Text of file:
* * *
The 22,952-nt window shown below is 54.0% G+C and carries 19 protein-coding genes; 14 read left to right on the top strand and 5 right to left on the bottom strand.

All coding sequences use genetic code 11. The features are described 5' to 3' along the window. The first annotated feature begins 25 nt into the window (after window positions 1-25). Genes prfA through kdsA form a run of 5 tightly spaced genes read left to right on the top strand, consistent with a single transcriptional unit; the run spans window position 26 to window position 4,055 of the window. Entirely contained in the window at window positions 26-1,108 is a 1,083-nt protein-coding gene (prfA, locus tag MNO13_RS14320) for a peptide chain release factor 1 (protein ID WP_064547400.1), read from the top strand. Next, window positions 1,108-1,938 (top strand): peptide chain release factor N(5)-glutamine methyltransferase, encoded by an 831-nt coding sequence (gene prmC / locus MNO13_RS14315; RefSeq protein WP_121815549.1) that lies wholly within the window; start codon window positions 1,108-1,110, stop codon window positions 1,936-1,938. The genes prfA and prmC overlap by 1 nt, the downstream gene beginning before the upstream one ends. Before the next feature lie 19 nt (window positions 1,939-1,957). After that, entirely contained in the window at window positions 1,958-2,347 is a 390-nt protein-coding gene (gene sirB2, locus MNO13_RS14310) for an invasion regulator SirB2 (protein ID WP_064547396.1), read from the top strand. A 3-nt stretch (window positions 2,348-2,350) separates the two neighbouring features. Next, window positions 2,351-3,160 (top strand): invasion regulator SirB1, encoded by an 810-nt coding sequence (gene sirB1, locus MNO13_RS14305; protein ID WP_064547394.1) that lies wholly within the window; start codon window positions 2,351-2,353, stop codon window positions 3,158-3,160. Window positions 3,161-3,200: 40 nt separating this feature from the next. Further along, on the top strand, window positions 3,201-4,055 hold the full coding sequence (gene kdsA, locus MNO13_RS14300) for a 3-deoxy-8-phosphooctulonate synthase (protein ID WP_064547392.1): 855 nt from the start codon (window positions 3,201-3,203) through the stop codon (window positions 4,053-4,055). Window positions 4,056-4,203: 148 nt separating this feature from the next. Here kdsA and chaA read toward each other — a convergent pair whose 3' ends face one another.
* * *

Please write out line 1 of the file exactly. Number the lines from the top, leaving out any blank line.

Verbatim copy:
The 22,952-nt window shown below is 54.0% G+C and carries 19 protein-coding genes; 14 read left to right on the top strand and 5 right to left on the bottom strand.